Eight patients (6.7%) were excluded from the PP analysis, when they presented with parasitaemia with a different species, P. vivax (Table 2). 50% (4/8) of the patients with P. vivax parasitaemia during follow-up were symptomatic at the time. The median age was 5 years with a range of 3-18 years and did not differ significantly for those that were symptomatic and those that were not. The parasite density for those that were symptomatic ranged from 120 to 80,640 parasite/μL, whereas for those without symptoms the range was 360 to 31,440 parasite/μL. The median time to appearance of parasitaemia with P. vivax was 35 days (interquartile range 28-37.5 days). Gender, age group, and presence of gametocytes on day 0 were explored as potential predictors of recurrent parasitaemia with a different species, but none were found to be significant.

Treatment with AL resulted in rapid clearance of parasites and resolution of fever. All but 8 (6.9%) patients had cleared their peripheral parasitaemia by day 2 and only one remained positive till day 3 (0.9%) (Table 3 and Figure 2). A review of parasite clearance data from several studies noted that positive blood smears on day 3 was found to be a good predictor of subsequent treatment failure and a simple screening measure for artemisinin resistance [31]. Children aged ≤ 5 years were more likely to have persistent parasitaemia on day 2 compared to those >5 years (p < 0.01). Of the 118 patients with fever (either by subjective report or measured axillary temperature ≥37.5°C) on day 0, 34.8% (n = 41) reported persistent fever on day 1 and only 7.0% (n = 8) by day 3. Restricting classification of fever to only those with recorded axillary temperature ≥37.5°C, 52.1% (62/119) were febrile on day 0 which decreased to only 8.5% (10/118) on day 1 and none by day 2. All patients with gametocytes on day 0 had persistent gametocytaemia on day 2. No gametocytes were noted after day 3 for those ≤5 years of age. After day 21, no gametocyte carriers were found in either age group. Excluding those with gametocytes on day 0, no new carriers were identified during the 42-day follow-up.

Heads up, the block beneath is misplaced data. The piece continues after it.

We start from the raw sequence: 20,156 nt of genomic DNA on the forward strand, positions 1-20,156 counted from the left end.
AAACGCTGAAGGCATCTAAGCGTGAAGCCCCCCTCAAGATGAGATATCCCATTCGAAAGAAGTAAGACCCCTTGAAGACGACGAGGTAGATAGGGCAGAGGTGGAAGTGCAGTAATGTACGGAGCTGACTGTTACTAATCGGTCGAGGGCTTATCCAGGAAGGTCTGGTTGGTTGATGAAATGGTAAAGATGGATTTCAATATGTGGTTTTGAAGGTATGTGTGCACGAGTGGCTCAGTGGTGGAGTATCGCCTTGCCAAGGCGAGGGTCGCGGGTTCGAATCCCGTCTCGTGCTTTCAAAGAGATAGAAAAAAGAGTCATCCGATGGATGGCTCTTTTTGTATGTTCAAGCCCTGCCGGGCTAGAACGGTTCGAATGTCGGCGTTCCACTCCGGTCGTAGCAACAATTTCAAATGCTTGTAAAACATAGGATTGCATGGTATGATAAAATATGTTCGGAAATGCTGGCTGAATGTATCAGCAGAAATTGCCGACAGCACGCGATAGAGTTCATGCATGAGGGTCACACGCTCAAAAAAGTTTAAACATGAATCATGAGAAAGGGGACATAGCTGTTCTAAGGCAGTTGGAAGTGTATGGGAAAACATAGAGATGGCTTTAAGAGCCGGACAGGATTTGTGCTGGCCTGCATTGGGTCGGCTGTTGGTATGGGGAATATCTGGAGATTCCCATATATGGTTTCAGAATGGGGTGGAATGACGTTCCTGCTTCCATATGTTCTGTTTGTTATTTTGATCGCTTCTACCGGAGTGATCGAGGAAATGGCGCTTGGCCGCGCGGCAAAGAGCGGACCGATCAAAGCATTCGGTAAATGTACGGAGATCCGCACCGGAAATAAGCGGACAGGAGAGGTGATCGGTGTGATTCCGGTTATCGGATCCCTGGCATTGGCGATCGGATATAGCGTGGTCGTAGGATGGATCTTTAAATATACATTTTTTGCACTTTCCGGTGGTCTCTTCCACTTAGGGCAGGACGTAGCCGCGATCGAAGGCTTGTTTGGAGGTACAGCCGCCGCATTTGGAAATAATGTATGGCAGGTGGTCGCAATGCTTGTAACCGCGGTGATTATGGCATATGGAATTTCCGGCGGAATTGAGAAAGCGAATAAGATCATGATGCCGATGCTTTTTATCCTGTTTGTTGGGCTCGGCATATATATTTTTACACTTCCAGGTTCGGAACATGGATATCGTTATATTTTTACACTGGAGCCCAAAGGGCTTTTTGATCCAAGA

Table 3

Secondary outcomes stratified by under 5 years of age and over 5 years of age

Outcome

≤5 years of age

>5 years of age

Total

Fever*, n/N (%)

   

   Day 1

9/23 (39.1)

32/95 (33.7)

41/118 (34.8)

   Day 2

1/22 (4.6)

10/94 (10.6)

11/116 (9.5)

   Day 3

0/21 (0)

8/94 (8.5)

8/115 (7.0)

Parasitaemia, n/N (%)